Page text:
Murky storm-water ponds, ugly waste-water lagoons and threatened wetlands may soon find a friend that helps them look and feel better. The tonic appears in the form of small floating islands filled with beneficial plants that help improve water quality, curtail erosion, and benefit wildlife. In southeastern Virginia, these grant-funded islands have been planted and are being studied and evaluated at the College of William and Mary in Williamsburg, Virginia Institute of Marine Science at Gloucester Point, Virginia Zoo in Norfolk and Elizabeth River sites.
August 5, 2012 |
PITTSBURGH - Is natural-gas drilling ruining the air, polluting water, and making people sick? The evidence is inconclusive, but a lack of serious funding is delaying efforts to resolve those questions and creating a vacuum that could lead to a crush of lawsuits, some experts say. A House committee in June turned down an Obama administration request to fund $4.25 million in research on how drilling may affect water quality. In the spring, Pennsylvania stripped $2 million of funding that called for a state health registry to track respiratory problems, skin conditions, stomach ailments, and other illnesses potentially related to gas drilling.
August 3, 2012
Is the world falling apart? On Wednesday, one day after 670 million people in India —about 10 percent of the world's population — lost electrical power, residents of North Philly coped with the third water-main break in the city in 10 days. Philadelphians and New Delhians are sharing more than a miserable summer (though, actually, it's the rainy season in India); they are forced to cope with a history of inattention to infrastructure that suggests that there is no end in sight for such disasters.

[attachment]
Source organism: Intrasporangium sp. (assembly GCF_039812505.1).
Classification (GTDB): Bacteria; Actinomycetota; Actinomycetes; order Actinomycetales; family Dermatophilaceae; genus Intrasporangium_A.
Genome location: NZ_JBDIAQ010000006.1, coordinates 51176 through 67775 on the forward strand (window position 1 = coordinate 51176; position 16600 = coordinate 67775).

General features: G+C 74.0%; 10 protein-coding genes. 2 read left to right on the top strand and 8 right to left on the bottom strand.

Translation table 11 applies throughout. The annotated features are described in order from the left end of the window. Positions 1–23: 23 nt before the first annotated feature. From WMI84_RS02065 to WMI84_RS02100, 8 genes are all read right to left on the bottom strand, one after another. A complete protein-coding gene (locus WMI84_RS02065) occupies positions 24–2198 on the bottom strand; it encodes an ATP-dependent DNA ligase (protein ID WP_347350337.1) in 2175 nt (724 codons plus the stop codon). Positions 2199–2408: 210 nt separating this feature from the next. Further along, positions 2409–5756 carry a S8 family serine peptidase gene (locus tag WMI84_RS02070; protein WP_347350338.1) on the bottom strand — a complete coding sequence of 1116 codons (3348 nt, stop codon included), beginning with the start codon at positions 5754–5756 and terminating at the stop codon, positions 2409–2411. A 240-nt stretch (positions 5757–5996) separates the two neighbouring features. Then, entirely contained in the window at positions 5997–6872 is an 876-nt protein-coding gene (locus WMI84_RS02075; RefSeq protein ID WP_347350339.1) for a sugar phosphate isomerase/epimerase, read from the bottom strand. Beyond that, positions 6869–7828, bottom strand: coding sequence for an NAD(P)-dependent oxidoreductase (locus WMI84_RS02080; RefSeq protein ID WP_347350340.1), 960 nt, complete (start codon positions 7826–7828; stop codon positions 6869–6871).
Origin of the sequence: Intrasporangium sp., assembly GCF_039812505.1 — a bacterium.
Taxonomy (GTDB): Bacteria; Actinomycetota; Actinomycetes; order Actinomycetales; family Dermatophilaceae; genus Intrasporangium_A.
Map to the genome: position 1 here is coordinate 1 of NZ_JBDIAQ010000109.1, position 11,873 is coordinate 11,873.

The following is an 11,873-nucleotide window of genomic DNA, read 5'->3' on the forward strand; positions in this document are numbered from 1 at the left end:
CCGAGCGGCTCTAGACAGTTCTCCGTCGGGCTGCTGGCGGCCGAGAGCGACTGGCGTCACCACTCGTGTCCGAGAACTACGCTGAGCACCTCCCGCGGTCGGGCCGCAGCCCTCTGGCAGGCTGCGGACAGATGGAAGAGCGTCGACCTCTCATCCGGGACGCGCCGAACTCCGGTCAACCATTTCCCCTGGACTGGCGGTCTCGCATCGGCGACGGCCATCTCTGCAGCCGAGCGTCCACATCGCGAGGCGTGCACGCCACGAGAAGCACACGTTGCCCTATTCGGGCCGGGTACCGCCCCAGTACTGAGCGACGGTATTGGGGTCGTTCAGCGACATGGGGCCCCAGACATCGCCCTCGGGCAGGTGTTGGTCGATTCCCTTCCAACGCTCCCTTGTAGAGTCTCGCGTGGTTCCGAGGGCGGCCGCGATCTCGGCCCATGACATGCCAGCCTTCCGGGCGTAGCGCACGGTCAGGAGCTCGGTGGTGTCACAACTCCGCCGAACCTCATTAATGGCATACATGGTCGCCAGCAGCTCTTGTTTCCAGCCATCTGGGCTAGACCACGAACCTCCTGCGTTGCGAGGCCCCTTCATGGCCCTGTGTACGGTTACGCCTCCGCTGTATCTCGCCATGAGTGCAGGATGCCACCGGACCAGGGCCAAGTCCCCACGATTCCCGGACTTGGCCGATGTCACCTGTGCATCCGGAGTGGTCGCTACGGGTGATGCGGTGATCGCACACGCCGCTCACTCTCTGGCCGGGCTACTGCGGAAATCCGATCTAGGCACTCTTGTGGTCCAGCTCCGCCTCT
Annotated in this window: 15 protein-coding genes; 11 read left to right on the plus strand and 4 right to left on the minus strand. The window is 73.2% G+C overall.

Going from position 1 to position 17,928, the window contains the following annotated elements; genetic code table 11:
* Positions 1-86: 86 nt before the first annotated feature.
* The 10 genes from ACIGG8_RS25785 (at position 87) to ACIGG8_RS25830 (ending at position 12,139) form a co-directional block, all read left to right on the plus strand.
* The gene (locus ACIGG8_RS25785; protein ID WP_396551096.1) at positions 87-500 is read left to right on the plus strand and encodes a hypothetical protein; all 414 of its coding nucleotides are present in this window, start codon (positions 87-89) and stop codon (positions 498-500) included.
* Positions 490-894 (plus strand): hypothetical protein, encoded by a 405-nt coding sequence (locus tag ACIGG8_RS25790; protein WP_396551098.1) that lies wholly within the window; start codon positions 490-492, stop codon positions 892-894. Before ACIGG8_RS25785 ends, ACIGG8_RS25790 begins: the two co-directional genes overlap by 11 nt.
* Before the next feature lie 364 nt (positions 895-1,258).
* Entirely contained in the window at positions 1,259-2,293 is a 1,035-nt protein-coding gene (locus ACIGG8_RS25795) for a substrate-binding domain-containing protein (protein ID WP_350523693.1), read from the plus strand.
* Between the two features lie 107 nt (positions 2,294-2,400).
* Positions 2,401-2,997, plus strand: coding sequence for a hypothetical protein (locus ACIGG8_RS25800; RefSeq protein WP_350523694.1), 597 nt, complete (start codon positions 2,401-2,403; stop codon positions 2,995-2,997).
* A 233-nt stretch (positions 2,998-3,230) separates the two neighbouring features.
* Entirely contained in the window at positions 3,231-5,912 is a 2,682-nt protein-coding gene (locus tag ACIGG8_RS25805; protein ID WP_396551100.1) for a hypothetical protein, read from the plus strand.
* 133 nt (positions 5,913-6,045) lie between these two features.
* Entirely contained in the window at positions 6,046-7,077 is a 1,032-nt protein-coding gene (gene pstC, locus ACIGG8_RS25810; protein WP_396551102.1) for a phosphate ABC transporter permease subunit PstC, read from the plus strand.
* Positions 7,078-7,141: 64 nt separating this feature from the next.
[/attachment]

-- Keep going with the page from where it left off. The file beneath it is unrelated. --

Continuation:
July 17, 2012 |
LAST WEEK, DUKE University released a study on water quality in the Marcellus Shale region. Many Pennsylvanians concerned about the state's new industry of gas drilling will be interested in the findings of this study. Here's a sampling of headlines from the media coverage: Marcellus Shale study claims gas drilling did not contaminate drinking-water wells; New research shows no Marcellus Shale pollution; Pennsylvania fracking can put water at risk, Duke study finds; Yet another study confirms fracking can pollute groundwater; New study: Fluids from Marcellus Shale likely seeping into Pa. drinking water; Findings are mixed in fracking-water study.